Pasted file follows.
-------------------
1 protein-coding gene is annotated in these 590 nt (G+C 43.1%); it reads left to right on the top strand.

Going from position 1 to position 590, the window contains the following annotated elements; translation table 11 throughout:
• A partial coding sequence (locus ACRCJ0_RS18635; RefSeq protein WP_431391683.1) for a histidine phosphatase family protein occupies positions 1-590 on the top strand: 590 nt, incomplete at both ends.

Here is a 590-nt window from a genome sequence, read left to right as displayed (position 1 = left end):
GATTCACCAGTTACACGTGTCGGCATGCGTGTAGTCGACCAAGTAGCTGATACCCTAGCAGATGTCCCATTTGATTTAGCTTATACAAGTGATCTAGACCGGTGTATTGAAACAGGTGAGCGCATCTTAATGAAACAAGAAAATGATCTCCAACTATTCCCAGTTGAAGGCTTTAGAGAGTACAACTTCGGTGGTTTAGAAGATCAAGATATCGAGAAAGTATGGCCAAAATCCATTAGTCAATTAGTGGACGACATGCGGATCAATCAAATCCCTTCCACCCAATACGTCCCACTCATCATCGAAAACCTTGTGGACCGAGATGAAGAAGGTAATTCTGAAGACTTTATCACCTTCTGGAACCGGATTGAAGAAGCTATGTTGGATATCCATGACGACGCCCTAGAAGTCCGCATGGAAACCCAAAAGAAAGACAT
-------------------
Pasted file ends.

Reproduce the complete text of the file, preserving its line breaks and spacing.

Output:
1 protein-coding gene is annotated in these 590 nt (G+C 43.1%); it reads left to right on the top strand.

Going from position 1 to position 590, the window contains the following annotated elements; translation table 11 throughout:
• A partial coding sequence (locus ACRCJ0_RS18635; RefSeq protein WP_431391683.1) for a histidine phosphatase family protein occupies positions 1-590 on the top strand: 590 nt, incomplete at both ends.

Here is a 590-nt window from a genome sequence, read left to right as displayed (position 1 = left end):
GATTCACCAGTTACACGTGTCGGCATGCGTGTAGTCGACCAAGTAGCTGATACCCTAGCAGATGTCCCATTTGATTTAGCTTATACAAGTGATCTAGACCGGTGTATTGAAACAGGTGAGCGCATCTTAATGAAACAAGAAAATGATCTCCAACTATTCCCAGTTGAAGGCTTTAGAGAGTACAACTTCGGTGGTTTAGAAGATCAAGATATCGAGAAAGTATGGCCAAAATCCATTAGTCAATTAGTGGACGACATGCGGATCAATCAAATCCCTTCCACCCAATACGTCCCACTCATCATCGAAAACCTTGTGGACCGAGATGAAGAAGGTAATTCTGAAGACTTTATCACCTTCTGGAACCGGATTGAAGAAGCTATGTTGGATATCCATGACGACGCCCTAGAAGTCCGCATGGAAACCCAAAAGAAAGACAT